Operators in London often look to the US for inspiration and to find out what is on trend. Should they instead be looking to the talent in the north of their own country. Daniel Cornwell, managing director of SPE Resourcing, looks at the diversity outside the M25 and whether the northern powerhouse can challenge the capital
I’ve lived in the north, off and on, for more than two thirds of my adult life, having arrived in Sheffield in 1993 as a starry-eyed student.
The changes in that time are beyond measure and, for me, I have seen the strong sense of identity and belonging I have always felt up here, echoed in the approach to food and drink operations; welcoming, unpretentious, with a warmth and authenticity sometimes missing in other parts of the country. Up here it isn’t just about ‘rolling a brand out’, ‘return on capital investment’ or ‘a land grab’.
Over the past decade, with the explosion in branded casual-dining businesses and brand-led pub groups, it’s fair to say most ‘large-scale’ operators have started in the south and have grown into the north, either organically or through acquisition.
It is noticeable that the most successful of these businesses now operating in Manchester, Leeds or Liverpool have done so in a respectful and authentic way.
South faces pressure
Take Hawksmoor for example: for its first venture outside of London it picked Manchester, but stayed true to its roots; no gimmicks, just a great product and an engaged Mancunian team. It tried to fit into Manchester, it didn’t make Manchester fit for the group.
The strength in the independent nature of the north is now shown in other ways, namely in the operators that have started up here and have now grown their single-site independent businesses into thriving multi-site often ‘multi-branded’ operations. Whereas many southern-based businesses might get noticed by investors or PE houses more quickly and then they’re under pressure to ‘roll out’ a brand, they have had the time to hone their businesses; innovate, focus on their customers.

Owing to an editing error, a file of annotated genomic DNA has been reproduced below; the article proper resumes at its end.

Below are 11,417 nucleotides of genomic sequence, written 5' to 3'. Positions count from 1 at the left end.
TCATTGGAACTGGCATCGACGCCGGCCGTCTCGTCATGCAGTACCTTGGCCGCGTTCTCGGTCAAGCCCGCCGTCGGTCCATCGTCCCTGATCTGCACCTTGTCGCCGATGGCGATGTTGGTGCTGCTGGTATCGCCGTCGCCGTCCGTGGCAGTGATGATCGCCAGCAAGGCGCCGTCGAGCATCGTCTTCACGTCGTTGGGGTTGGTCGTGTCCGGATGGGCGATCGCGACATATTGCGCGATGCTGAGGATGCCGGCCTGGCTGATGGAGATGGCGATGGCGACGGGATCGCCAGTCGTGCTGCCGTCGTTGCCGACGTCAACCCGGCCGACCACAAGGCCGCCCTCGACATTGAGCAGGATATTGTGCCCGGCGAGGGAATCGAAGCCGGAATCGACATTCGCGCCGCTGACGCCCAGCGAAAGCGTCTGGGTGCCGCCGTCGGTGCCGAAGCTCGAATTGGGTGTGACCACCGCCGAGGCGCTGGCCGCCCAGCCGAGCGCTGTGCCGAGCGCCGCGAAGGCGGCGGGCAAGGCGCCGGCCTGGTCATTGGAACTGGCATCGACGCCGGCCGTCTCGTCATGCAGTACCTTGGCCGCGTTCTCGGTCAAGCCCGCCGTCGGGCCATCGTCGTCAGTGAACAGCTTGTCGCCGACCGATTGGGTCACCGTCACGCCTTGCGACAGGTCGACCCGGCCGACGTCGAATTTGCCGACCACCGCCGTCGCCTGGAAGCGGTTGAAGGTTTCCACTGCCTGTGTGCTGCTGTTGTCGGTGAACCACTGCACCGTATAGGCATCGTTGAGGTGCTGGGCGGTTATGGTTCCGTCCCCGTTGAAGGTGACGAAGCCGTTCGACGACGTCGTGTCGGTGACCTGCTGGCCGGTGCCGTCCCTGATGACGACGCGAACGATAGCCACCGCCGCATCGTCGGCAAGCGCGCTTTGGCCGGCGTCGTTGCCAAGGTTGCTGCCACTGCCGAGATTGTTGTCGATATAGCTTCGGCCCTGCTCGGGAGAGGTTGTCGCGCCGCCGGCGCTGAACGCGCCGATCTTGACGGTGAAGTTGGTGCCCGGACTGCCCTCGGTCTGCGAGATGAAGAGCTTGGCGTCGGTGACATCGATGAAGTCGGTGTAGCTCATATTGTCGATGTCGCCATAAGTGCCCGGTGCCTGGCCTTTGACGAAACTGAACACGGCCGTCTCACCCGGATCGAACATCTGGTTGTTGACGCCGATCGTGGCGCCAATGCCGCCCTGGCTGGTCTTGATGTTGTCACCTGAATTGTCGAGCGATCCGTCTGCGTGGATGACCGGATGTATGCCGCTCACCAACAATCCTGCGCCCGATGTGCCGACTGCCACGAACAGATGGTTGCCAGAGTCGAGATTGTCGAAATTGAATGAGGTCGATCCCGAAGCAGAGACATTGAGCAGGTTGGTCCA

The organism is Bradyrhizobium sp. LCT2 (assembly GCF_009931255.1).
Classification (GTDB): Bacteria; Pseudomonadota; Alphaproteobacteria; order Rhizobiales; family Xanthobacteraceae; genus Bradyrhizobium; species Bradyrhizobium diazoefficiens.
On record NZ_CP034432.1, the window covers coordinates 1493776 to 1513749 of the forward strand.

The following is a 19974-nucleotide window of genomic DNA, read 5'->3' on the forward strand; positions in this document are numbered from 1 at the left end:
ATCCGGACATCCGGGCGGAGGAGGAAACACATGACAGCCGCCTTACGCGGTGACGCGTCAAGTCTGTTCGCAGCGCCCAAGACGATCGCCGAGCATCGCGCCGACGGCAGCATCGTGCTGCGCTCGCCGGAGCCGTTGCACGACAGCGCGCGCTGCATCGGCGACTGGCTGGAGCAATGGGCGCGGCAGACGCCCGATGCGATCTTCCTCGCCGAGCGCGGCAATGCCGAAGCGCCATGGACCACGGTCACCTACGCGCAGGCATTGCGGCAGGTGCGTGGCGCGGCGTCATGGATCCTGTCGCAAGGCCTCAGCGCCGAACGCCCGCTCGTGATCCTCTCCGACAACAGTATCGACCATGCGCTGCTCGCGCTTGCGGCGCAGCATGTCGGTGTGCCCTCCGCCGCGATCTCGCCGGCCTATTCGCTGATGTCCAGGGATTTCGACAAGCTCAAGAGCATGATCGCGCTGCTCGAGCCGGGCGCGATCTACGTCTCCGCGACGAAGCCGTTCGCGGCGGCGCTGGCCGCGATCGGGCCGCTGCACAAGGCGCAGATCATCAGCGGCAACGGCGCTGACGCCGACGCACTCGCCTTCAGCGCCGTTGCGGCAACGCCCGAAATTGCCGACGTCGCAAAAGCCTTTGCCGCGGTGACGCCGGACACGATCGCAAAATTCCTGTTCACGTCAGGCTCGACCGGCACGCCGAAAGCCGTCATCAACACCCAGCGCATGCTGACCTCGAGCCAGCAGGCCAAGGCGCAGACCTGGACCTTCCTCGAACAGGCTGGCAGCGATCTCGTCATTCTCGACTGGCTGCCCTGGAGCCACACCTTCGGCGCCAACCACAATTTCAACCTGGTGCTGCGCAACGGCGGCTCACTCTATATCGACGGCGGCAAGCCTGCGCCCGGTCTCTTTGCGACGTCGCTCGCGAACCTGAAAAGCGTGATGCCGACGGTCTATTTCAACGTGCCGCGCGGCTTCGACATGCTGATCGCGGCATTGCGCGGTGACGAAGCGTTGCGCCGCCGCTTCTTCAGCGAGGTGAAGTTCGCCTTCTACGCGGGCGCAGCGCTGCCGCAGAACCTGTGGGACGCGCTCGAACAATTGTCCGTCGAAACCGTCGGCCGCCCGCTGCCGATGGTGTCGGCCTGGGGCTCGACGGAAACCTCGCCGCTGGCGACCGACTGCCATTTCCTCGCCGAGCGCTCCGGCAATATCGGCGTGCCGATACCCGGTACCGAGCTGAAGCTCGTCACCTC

The lack of overt customer brands for many means generally they’re more flexible to react to trends in the marketplace, and this hasn’t gone unnoticed by investment houses like Graphite (one of Hawksmoor’s backers) who, in 2016 bought New World Trading Company from Living Ventures – itself a bastion of the north.
Defending their independence
New World now has sites across the UK and it got me wondering if it could start a shift in northern companies moving south. I suspect the answer is ‘possibly’.
However, when talking to small northern-based casual-dining and bar operators that are (rightly) receiving all the plaudits at the moment, the thinking is that their natural next locations would be in the north or Scotland – Liverpool, Leeds and Edinburgh – and not London. Most are cautious of the London PE scene, one even said to me recently that ‘they [the PE house] just didn’t get us’, this despite the promise of a well-trodden operations manual and wealth beyond most people’s reach.
Why, then, am I not so sure a deal like the NWTC/Graphite one will lead to a flood of similar ones? It’s partly a case of risk vs reward and also because of a likely desire to keep the operations tight. There is also the challenge that what is on trend and agile in Manchester may not be in Muswell Hill. That’s before we even get on to the rents and rates.
I suspect in the main, however it’s because the people that run these businesses are from the north, and they are fiercely defensive of the independence of the culture of their towns and cities which is embodied in the culture of the companies they run.
The fun factor
It’s hard to believe for some, but why would they want ubiquity? Why would they want those high rents and labour/recruitment challenges, when there’s plenty of room for growth along the M62. The ones growing the fastest and most sustainably up here are the ones run by locals who understand the independent nature of the north.
Just look at Trof, Bundobust, Fazenda, Black Dog, Rose Four Group, the Gary Neville-backed GG hospitality Group et al.
These are all still independently owned and run by northerners, for northerners, in the north. My guess is that if they go too far afield they lose some of their sense of identity, of what makes them unique, of why they’re loved.
When coupled with the risk, and the fact that in the meantime they are having far too much fun up here, why would they want to do anything else?
Daniel Cornwell (@cornwelldaniel) is a sector investor, including in Korubu Marketing, and managing director of SPE Resourcing